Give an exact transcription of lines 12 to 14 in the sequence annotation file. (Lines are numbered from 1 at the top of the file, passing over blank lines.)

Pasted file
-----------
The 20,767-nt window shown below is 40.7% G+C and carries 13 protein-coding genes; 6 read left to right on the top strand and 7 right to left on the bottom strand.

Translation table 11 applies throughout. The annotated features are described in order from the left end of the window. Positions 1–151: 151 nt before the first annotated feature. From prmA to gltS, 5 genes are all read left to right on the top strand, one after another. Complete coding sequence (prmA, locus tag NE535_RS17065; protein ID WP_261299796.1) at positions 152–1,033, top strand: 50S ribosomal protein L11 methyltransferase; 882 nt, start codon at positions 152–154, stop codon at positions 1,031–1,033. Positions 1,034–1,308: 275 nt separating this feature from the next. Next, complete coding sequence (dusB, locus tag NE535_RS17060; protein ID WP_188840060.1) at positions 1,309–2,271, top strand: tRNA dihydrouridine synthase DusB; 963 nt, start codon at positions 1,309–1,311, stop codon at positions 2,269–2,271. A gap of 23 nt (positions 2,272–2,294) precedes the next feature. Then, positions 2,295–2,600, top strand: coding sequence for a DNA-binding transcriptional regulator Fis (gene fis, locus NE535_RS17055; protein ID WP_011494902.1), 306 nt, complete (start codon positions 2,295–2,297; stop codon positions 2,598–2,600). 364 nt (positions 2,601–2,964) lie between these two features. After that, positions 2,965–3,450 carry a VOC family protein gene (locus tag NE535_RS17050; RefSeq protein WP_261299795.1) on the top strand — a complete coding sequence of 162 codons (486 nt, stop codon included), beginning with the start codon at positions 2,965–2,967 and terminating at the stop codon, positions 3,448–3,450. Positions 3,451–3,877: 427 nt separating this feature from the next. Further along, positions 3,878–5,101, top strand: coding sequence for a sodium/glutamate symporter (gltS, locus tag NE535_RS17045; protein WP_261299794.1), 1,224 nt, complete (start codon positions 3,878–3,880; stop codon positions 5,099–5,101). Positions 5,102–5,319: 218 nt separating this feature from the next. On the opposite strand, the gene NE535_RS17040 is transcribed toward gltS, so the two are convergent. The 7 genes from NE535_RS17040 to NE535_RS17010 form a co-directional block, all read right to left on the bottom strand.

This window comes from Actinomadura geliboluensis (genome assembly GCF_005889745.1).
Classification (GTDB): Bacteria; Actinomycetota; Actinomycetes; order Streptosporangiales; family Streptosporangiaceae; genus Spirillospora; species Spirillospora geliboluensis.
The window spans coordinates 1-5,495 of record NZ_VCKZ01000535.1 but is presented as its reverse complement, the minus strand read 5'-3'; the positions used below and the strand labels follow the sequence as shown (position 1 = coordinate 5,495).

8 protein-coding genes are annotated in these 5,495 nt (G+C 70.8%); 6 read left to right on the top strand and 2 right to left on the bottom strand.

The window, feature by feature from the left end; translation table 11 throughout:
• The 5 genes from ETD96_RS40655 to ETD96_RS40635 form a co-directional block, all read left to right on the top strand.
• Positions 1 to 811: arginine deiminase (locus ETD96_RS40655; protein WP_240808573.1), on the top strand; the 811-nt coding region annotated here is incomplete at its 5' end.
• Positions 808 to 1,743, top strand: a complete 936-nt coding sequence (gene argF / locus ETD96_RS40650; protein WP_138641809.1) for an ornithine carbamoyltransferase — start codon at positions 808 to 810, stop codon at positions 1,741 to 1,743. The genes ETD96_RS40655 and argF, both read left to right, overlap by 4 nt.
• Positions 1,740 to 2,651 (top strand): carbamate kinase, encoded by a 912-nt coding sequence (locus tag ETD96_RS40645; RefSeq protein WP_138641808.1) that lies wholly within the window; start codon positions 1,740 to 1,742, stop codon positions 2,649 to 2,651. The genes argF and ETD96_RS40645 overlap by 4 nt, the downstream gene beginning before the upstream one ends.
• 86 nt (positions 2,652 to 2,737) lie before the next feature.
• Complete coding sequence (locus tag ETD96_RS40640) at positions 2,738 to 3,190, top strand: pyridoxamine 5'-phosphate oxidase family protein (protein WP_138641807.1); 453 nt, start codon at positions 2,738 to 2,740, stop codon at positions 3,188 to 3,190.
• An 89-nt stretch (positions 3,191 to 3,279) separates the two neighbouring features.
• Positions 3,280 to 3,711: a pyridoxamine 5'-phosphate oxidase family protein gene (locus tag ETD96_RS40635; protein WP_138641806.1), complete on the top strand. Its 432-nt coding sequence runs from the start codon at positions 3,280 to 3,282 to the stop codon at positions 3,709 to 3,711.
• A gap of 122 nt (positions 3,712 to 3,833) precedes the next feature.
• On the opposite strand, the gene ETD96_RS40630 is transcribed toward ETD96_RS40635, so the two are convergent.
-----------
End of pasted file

• 86 nt (positions 2,652 to 2,737) lie before the next feature.
• Complete coding sequence (locus tag ETD96_RS40640) at positions 2,738 to 3,190, top strand: pyridoxamine 5'-phosphate oxidase family protein (protein WP_138641807.1); 453 nt, start codon at positions 2,738 to 2,740, stop codon at positions 3,188 to 3,190.
• An 89-nt stretch (positions 3,191 to 3,279) separates the two neighbouring features.